"I don't think it's wholly unreasonable to expect spacemen to stop dumping their garbage in my back garden." So says Alexander Cravat, who is fed up with astronauts on the International Space Station discarding their rubbish on his property.
"It started six months ago," said Mr Cravat, a self-employed weasel stuffer from Essex. "Each morning I wake up to find piles of trash heaped up against the fence. At first I thought it was the local kids, but then I noticed stuff that you wouldn't expect to find in ordinary household waste. Things like empty oxygen cylinders, burnt-out circuit boards, tatty old star maps and an inordinate number of Twix wrappers. That's when I thought to myself 'Hello - that's bloody spacemen, that is'."
Mr Cravat has now filed a legal claim to recover the cost of cleaning up the mess, including £12.99 for a new brush. He has also asked the local authority to bring a prosecution for fly-tipping, but a spokesman for the council was reluctant to offer much hope of success.
"The problem we have is in uncovering hard evidence that astronauts were responsible," he explained. "Mr Cravat has shown us several items that he claims can only have come from the International Space Station. We have passed these to our technical advisers but their view is that a dry cleaning ticket for a space suit and a battered Haynes Manual for a Soyuz capsule are circumstantial evidence at best."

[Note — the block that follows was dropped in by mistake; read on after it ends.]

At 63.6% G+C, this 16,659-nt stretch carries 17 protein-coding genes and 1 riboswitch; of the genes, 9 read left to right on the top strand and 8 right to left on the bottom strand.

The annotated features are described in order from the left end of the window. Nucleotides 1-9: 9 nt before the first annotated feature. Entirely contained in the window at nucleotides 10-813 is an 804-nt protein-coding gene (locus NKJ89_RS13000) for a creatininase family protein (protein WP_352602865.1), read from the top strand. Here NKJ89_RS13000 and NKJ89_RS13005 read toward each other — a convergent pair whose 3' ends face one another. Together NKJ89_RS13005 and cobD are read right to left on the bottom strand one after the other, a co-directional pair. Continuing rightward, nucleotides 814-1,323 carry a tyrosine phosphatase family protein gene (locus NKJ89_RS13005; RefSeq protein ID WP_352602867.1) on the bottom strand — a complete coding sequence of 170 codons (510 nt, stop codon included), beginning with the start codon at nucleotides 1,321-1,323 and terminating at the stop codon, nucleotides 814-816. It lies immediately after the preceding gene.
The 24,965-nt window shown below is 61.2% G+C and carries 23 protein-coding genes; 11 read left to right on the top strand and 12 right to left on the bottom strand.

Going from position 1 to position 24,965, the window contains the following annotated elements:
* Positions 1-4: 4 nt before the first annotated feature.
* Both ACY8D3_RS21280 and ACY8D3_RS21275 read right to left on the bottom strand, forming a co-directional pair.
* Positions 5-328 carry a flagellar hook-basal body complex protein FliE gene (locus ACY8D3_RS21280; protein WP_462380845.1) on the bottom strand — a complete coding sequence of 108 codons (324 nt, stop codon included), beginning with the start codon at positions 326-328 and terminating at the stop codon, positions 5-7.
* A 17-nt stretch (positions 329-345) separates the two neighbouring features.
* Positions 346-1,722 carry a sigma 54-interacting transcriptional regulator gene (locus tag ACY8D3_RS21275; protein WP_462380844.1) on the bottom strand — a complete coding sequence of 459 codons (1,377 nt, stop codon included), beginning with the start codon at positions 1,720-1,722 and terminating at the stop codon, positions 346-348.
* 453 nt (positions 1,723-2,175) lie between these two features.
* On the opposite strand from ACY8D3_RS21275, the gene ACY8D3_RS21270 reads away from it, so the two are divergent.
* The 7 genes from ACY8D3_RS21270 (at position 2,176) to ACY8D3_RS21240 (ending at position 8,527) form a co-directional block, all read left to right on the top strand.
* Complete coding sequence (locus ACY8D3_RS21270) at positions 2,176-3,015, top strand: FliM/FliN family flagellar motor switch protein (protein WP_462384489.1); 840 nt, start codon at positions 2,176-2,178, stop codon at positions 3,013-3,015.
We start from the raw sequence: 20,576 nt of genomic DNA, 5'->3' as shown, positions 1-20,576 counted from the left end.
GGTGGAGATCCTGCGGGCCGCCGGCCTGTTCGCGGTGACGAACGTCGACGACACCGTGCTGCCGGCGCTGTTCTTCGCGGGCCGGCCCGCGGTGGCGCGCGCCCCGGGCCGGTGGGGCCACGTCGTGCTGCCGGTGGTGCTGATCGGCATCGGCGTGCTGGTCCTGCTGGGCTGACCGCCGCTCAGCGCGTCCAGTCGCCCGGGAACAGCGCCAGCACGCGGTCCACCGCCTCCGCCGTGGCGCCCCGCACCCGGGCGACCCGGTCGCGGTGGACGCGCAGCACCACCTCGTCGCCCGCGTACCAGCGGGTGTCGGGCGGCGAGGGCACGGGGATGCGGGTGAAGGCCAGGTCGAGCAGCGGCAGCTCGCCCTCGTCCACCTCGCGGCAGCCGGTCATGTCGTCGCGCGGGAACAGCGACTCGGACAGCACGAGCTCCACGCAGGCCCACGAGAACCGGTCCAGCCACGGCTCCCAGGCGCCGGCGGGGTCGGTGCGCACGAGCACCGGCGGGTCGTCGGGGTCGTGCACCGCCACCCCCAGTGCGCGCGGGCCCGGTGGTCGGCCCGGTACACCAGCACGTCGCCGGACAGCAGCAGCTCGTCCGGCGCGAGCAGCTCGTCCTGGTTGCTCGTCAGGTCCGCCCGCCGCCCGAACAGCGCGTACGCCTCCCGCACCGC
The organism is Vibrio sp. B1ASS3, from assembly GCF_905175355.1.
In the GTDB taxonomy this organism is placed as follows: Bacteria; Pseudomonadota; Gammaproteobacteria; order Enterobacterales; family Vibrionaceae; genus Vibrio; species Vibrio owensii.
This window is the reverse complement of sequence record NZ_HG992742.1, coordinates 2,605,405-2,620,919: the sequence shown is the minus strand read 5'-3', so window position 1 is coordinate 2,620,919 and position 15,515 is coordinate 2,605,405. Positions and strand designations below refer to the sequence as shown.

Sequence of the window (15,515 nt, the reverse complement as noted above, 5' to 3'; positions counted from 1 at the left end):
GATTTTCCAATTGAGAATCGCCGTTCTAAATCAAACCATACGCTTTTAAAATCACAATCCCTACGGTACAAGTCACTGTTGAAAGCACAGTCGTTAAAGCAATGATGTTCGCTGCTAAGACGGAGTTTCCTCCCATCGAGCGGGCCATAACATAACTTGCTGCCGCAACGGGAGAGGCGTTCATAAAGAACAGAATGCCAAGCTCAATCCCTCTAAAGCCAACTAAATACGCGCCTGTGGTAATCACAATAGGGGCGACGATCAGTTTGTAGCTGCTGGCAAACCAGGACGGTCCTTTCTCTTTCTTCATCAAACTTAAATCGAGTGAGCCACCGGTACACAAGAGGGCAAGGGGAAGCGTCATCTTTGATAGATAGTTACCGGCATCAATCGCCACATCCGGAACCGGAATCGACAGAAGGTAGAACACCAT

Nevertheless, the council's environmental health department has sent an investigator to try and catch the culprits in the act - although at the moment he's in hospital with concussion, after being hit by a superheated baked bean can that had reached terminal velocity as it plummeted to the ground from low Earth orbit. Or, at least, that's what Mr Cravat believes; the local police have been unwilling to rule out the possibility that it was hurled from the top deck of a bus.